- Frustration. The CMO doesn’t get value from the finance view of the world and the CFO doesn’t get value from the marketing view.
- Loss of trust. The CMO’s competence is questioned because Marketing can’t present its plans and activities in a way that makes sense to the finance team, and the corporate team (“Everyone else can do it. Why can’t you?”).
- Low agility. Difficulty making purchasing decisions because the CMO doesn’t know what is really available
- Loss of credibility. An organizational tolerance for inefficiency emerges because Marketing is deemed a problem child. A corporate perception that Marketing is operationally loose is pernicious.
- Marketing underperformance. Under-achievement of marketing goals because of poor visibility and, consequently, poor agility. This opportunity cost impacts sales performance too.
- Operational inefficiency. If the company requires strong alignment between marketing and finance, the cost to achieve it manually runs high. If it doesn’t, that’s worse.
- Corporate underperformance. If marketing budget waste is significant (and it’s 26% on average, as we’ve covered here) the corporate P&L may be adversely impacted when it is too late to recover. Multitudes of small errors in spreadsheets accumulate over the year to create a significant whole.
How do we know this is real? We see these issues every time we onboard a customer to Plannuh. A few anonymized examples:
- One company discovered in the last 2 weeks of its fiscal year that it had 23% of its marketing budget remaining - and not much to spend it on.
- Another discovered its budget for a key program had run out 2 months prior and everything since that point, and for the remainder of the year, would be 100% over budget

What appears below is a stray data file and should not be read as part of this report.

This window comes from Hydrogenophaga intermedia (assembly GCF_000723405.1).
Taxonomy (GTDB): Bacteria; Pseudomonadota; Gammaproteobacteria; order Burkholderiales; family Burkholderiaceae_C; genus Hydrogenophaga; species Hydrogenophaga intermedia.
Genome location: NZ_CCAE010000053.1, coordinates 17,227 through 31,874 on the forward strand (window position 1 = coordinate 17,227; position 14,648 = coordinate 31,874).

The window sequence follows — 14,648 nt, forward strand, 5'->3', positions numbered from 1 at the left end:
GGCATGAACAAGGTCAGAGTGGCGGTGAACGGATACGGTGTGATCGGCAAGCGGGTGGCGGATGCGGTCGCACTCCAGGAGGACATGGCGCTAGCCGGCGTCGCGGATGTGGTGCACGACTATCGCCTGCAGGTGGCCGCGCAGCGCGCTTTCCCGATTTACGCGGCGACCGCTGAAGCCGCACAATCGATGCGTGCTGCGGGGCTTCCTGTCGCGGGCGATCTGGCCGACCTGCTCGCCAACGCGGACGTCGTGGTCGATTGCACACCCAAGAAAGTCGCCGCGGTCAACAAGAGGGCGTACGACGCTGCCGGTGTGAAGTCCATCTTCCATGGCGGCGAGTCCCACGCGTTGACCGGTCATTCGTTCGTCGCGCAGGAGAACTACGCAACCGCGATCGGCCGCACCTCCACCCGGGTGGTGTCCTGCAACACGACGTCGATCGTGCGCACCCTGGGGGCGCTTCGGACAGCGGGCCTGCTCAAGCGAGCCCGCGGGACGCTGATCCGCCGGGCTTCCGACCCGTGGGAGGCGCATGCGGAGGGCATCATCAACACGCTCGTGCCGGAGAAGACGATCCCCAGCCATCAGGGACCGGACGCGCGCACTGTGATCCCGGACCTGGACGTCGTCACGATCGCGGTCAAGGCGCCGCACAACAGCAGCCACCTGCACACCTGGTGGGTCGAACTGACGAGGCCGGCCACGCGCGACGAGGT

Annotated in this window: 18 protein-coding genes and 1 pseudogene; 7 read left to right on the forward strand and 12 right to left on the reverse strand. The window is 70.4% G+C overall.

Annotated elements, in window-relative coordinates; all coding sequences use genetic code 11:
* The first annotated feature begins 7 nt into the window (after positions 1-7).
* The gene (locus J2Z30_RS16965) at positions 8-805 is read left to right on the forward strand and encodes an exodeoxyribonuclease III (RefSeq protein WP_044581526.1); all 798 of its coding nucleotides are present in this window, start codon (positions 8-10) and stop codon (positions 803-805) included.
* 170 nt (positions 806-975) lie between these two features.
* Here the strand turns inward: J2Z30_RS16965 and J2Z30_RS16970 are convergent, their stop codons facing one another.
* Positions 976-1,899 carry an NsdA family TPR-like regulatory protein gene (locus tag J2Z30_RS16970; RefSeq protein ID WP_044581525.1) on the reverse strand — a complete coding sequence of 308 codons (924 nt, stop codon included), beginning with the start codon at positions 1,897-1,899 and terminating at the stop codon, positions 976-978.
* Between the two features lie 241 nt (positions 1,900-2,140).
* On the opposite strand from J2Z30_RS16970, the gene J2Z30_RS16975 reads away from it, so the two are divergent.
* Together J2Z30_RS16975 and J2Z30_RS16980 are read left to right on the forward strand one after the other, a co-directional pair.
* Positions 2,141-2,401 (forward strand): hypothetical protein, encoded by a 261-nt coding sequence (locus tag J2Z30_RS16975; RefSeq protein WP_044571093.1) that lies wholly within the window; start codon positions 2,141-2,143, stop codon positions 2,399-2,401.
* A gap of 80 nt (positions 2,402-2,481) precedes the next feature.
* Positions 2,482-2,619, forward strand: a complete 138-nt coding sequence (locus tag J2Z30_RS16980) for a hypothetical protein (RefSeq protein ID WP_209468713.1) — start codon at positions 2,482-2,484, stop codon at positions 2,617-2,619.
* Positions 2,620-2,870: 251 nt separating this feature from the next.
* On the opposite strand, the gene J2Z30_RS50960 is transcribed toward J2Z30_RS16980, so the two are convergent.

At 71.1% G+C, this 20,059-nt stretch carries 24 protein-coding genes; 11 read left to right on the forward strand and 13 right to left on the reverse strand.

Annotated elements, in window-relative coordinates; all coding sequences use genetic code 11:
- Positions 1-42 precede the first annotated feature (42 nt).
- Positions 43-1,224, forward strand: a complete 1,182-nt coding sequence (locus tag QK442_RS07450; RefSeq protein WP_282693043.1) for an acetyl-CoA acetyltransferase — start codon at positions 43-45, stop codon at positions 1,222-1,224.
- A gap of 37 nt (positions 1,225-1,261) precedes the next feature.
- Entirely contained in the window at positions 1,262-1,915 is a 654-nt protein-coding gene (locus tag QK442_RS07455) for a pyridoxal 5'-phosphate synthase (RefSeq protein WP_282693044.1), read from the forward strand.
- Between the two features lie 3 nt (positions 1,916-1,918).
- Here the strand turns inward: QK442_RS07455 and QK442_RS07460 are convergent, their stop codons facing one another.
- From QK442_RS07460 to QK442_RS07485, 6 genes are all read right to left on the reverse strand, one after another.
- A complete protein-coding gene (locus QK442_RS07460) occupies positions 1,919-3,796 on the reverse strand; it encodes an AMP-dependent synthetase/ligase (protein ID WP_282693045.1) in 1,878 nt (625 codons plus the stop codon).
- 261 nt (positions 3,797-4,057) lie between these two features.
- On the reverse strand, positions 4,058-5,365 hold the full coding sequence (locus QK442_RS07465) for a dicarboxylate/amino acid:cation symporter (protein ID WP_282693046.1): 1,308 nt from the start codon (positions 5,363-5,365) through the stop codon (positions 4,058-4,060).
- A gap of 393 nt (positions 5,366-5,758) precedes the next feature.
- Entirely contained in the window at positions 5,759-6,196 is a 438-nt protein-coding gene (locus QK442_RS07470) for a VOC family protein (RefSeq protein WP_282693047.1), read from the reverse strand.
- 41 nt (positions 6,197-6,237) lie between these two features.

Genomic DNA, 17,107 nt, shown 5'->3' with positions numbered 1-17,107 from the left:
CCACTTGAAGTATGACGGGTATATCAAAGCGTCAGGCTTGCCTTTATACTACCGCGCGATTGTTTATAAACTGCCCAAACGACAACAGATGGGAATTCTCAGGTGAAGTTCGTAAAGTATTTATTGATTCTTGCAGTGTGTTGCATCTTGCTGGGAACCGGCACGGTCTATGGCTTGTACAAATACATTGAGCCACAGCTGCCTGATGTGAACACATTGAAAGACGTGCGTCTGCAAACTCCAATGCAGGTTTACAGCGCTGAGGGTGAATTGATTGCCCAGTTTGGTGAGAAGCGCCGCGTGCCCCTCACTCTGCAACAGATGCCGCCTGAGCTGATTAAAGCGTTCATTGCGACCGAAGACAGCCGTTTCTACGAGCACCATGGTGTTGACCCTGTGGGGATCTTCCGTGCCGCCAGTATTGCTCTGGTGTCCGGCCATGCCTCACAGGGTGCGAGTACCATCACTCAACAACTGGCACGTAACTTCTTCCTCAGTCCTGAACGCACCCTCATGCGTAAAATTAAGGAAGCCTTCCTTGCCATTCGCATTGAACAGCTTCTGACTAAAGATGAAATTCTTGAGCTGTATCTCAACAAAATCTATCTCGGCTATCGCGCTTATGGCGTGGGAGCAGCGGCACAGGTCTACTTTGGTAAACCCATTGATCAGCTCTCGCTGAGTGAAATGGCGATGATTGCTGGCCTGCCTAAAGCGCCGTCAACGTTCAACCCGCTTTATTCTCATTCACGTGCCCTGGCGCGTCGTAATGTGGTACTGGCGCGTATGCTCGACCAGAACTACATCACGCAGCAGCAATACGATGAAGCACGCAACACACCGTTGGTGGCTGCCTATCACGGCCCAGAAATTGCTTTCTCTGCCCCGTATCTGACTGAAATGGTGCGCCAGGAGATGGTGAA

- A formula error meant a valuable MDF (marketing development fund) had been over-estimated by 10% meaning the company had to cover the difference from its own budget
- A single expense was entered in the wrong currency creating a $30,000 shortfall in funding due to foreign-exchange rates
The list is practically endless because the platform inequality between marketing and other functions has become so severe that financially significant and performance impacting errors stemming from the marketing budget are inevitable, not just possible. Finance has Netsuite, HR has WorkDay, Sales has Salesforce, Product Development has Jira, and so on - most marketers have Excel, and it simply isn't up to the job for either Marketing or Finance.
It’s not possible to manage an agile, fast-moving, digital and traditional marketing budget from a spreadsheet. For all the reasons finance abandoned spreadsheets in favor of software platforms (removing multiple spreadsheets, avoiding silent formula errors, cascading errors, lack of history, lack of ownership, lack of visibility, lack of agility), the best way to bring marketing and finance into alignment is through a strategic operational marketing platform like Plannuh.
The Plannuh platform acts as the Rosetta Stone - or Google Translate if you prefer - between Finance and Marketing. It can show investments by GL Code and integrated Marketing Campaign. It allows Marketing to operate with flexibility, confidence and agility with an accurate forecast of what has been spent and committed and what remains. It makes it easy to true up to the finance team’s reality when the bills have been received and/or paid. It automatically builds reports for you from a single, common set of data. It doesn’t make formula errors. It doesn’t mess up international expenses. It speaks Marketing and Finance fluently, rather than forcing both teams to speak the same language. This is why we built Plannuh.
If you’d like to try out Plannuh, set up a meeting with us by clicking on the link below.
Dan Faulkner is the CTO of Plannuh. Dan has degrees in speech and language processing and marketing. He got his marketing degree after running research for text-to-speech synthesis research at SpeechWorks (now Nuance) and must have been looking for something easy to do. You can follow him on Twitter and LinkedIn.